In the morning: AXA, Airbus and Boeing in focus – Nord LB column

The growth of Chinese industry continued in December, but fell slightly compared to November. The official purchasing managers’ index for manufacturing (PMI) fell to 51.9 from 52.1, according to the national statistics bureau NBS. Thanks to the surprisingly strong exports, China’s industrial sector was able to continue to recover from the slumps as a result of the coronavirus outbreak, but still suffered from the renewed lockdown measures at global trading partners.

China will cut grants for electric cars by 20% in 2021. There are 10% less subsidies for cars and buses for the public sector. Subsidies and tax rebates should still be available in 2022. China expects sales of alternative drive vehicles to rise to 1.8 million in 2021, from 1.3 million this year. The state wants around 20% (2020: 5%) of the cars sold to have alternative drives in 2025.

In the dispute over subsidies for the aircraft manufacturers Airbus and Boeing, the US government is turning the tick again. Imports of aircraft components, certain wines as well as cognacs and other brandies from Germany and France would now be levied, said the office of the US trade representative. Details would be announced “shortly”. The EU had previously incorrectly calculated tariffs against the United States, which were permissible in the ongoing dispute after a ruling by the World Trade Organization (WTO) in September.

The number of initial jobless claims in the US has surprisingly fallen for the second week in a row. A total of 787,000 (-19,000) Americans applied for government aid last week.

Bond market

In a very low-turnover business, German government bonds went out of trading on the last trading day of the year without any major changes. US Treasuries also moved marginally. Here, too, investors held back. Inconsistent economic data did the rest.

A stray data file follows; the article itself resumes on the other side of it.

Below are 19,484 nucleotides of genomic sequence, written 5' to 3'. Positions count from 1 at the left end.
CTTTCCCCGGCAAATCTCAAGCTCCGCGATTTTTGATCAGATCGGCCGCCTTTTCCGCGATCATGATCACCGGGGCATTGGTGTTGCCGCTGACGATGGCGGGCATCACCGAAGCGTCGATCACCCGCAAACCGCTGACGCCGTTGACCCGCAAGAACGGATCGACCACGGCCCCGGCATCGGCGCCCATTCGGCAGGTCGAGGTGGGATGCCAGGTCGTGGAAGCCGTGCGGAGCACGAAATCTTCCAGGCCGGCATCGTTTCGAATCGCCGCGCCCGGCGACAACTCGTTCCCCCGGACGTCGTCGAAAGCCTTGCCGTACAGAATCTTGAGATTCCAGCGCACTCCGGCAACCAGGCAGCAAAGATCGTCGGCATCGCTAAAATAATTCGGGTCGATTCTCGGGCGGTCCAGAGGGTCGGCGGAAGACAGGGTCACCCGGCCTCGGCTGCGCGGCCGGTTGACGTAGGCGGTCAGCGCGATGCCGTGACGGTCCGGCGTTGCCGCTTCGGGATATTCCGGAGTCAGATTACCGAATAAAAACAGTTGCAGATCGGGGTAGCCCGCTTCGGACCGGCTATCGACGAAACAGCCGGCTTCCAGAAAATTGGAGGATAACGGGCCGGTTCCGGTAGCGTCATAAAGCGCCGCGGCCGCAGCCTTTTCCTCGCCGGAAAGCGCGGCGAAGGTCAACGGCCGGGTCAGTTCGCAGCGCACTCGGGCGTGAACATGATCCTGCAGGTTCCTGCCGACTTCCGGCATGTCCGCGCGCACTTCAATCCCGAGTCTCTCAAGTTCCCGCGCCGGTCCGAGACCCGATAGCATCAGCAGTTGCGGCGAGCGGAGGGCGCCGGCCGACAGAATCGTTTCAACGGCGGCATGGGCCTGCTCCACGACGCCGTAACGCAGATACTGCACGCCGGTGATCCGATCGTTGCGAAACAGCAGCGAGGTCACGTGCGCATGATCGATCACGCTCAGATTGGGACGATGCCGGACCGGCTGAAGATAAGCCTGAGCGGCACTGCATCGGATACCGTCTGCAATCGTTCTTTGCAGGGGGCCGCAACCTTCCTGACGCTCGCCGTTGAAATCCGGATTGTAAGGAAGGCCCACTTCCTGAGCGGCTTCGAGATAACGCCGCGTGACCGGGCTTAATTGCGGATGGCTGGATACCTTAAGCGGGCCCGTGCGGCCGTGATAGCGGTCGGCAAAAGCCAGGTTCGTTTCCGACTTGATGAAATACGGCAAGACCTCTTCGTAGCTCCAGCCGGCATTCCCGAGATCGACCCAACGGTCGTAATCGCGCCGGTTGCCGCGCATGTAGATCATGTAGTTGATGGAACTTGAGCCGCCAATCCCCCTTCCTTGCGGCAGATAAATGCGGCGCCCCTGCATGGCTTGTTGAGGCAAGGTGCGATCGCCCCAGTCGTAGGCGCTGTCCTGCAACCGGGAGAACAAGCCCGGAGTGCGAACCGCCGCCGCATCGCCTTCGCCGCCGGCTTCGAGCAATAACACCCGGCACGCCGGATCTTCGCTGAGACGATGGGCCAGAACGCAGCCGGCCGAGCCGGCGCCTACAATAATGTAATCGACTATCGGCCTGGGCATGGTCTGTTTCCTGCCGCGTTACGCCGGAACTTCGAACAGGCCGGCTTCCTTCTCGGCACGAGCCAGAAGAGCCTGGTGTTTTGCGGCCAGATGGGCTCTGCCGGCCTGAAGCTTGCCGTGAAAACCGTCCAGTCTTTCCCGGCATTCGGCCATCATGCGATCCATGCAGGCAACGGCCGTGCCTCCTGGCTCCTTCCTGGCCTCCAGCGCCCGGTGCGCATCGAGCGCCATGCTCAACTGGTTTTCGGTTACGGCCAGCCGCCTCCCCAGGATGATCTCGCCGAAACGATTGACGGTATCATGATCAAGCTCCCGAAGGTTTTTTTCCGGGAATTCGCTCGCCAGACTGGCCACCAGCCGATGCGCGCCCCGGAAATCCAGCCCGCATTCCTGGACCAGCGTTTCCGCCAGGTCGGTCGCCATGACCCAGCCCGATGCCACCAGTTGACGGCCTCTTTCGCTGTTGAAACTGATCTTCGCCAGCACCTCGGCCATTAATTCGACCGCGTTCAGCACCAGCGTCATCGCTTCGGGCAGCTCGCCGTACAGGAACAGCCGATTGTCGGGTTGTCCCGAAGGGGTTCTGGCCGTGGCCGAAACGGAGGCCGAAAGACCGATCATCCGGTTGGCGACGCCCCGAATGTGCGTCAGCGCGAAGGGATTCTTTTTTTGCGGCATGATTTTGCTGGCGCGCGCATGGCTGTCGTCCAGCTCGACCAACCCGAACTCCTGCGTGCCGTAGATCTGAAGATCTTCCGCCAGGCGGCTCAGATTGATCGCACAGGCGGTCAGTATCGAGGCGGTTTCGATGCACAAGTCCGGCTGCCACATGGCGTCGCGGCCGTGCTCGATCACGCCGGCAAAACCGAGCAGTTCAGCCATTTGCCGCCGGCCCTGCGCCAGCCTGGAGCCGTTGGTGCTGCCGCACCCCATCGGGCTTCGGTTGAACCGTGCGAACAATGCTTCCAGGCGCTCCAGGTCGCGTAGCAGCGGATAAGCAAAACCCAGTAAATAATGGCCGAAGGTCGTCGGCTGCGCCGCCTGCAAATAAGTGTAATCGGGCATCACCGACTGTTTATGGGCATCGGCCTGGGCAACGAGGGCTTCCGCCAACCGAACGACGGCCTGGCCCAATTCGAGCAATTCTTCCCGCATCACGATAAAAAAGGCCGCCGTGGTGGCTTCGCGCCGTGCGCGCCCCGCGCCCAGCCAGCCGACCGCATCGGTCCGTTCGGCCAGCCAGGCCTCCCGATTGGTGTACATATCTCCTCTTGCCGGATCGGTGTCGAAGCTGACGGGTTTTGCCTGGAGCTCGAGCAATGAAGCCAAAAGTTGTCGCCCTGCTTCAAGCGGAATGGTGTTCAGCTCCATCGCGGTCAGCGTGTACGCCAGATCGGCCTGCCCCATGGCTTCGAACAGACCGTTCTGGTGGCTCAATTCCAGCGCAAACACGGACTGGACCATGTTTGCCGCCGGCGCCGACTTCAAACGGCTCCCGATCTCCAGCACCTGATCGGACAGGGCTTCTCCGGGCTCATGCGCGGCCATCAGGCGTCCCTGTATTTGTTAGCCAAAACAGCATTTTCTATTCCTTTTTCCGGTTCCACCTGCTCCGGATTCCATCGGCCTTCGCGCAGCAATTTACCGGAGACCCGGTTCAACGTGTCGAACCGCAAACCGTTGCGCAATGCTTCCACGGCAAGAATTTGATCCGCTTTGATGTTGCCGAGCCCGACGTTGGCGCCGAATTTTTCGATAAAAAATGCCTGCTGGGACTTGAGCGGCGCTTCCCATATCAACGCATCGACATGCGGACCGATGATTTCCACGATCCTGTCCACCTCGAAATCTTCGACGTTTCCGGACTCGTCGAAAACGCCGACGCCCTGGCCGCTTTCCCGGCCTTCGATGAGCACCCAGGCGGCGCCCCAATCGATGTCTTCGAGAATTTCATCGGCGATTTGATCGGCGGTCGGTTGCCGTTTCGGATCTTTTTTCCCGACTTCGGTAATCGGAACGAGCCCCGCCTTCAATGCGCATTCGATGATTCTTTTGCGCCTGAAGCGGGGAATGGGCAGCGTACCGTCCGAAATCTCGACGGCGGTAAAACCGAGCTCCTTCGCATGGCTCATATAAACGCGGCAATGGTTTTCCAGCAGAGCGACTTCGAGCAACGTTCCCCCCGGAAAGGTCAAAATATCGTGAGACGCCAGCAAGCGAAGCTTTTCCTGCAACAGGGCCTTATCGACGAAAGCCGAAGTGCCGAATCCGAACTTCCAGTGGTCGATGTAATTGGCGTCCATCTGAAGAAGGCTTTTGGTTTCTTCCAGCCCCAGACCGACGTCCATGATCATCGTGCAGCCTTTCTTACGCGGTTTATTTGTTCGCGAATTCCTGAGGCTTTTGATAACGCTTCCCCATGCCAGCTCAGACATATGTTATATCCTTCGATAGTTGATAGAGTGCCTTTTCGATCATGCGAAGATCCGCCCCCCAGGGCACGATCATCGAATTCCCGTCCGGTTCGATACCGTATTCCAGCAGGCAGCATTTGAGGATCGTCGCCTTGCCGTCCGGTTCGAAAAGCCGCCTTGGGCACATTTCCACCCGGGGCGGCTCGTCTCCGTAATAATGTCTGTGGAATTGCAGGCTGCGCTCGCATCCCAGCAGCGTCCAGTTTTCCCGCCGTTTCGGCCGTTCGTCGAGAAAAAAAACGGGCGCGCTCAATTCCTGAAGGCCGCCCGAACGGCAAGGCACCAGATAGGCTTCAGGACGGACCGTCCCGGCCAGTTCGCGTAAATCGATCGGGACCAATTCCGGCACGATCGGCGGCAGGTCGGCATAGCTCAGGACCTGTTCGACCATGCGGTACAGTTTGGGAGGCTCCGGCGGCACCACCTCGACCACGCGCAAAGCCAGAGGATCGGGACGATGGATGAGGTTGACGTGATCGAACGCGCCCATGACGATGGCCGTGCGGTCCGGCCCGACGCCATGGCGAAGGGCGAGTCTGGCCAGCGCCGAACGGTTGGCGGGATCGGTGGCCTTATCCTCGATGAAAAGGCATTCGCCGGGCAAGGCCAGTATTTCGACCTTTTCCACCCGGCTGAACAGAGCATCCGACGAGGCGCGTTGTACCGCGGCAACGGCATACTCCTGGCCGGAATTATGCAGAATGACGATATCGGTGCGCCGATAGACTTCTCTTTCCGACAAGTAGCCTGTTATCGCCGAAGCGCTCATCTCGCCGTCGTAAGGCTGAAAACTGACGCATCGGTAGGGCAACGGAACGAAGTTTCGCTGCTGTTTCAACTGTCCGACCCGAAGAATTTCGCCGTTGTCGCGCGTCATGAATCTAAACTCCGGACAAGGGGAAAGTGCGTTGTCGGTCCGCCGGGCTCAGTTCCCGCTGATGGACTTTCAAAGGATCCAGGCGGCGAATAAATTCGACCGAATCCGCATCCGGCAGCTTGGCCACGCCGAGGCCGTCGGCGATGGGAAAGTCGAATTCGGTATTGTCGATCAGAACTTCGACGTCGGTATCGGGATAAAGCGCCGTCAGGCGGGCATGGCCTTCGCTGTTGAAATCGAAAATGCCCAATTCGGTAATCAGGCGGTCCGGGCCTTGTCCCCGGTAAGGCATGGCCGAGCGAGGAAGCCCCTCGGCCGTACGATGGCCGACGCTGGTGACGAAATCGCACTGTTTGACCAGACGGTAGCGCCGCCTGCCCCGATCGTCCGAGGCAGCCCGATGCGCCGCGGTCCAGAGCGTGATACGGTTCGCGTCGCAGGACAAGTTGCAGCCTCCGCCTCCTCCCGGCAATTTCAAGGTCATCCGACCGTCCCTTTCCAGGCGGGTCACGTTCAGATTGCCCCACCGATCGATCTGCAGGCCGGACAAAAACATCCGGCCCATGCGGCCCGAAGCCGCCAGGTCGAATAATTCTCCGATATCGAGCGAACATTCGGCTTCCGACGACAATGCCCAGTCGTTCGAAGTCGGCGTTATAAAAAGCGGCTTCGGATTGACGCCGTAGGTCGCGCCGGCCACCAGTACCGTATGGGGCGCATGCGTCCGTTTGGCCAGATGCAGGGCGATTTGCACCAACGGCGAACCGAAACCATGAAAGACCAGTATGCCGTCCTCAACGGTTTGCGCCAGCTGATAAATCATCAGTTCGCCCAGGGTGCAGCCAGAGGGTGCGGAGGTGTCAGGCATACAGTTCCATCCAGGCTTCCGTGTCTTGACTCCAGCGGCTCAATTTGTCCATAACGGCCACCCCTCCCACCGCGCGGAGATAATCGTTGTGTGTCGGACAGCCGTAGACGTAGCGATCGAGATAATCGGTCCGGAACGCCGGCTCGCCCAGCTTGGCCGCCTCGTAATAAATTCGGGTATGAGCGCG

Stock market

The German stock market fell slightly on the last trading day of the turbulent 2020. Nevertheless, despite the corona-related volatility, the indices were able to gain over the year and even achieve new all-time highs. While the DAX closed at least 3.5% above its previous year’s value, the MDAX was even 8.8%. DAX -0.31%, MDAX -0.38%, TecDAX -0.16%.

The US stock exchanges recorded slight gains again at the end of the year. Thanks to the corona vaccinations that have started around the world, investors are relying more and more on a recovery in the economy in 2021. The first countries have now also approved the vaccine from the British AstraZeneca. In 2020 the Dow Jones gained 6.6%, while the broader S&P 500 went up just under 16%. Dow Jones + 0.24%; S&P 500 + 0.13%; Nasdaq Comp. + 0.15%. The Japanese stock market left the year easier. The Nikkei-225 fell 0.45% to 27,444 points on the last day of trading. Over the year as a whole, it rose 16%. The new year started a little easier on the Japanese stock market at 27,258.38 points (-0.68%).


The French insurer AXA is selling its businesses in Greece to its Italian competitor Generali for EUR 165 million. Axa expects the transaction to be completed by the end of the 2nd quarter of 2021. The project is part of the strategy to optimize business and increase earnings, it said.


Without any new impetus, the euro headed slightly south on New Year’s Eve. The unexpectedly fallen US unemployment benefit data helped the US $ somewhat in the afternoon.

Oil / gold

US crude oil inventories, which fell slightly more than expected, did not help oil prices jump. On the contrary: The prices fell slightly on New Year’s Eve. At the end of the year, the gold price tended to be somewhat friendlier and at around US $ 1,880 per troy ounce, it remained easily above its technical support at US $ 1,860.

Livestream on December 14th, 2020 from 6 p.m .:

With Hans-Werner Sinn, former President of the Ifo Institute.

With Hans-Werner Sinn, former President of the Ifo Institute: Corona and the miraculous increase in money in Europe
– Here is the stream! –


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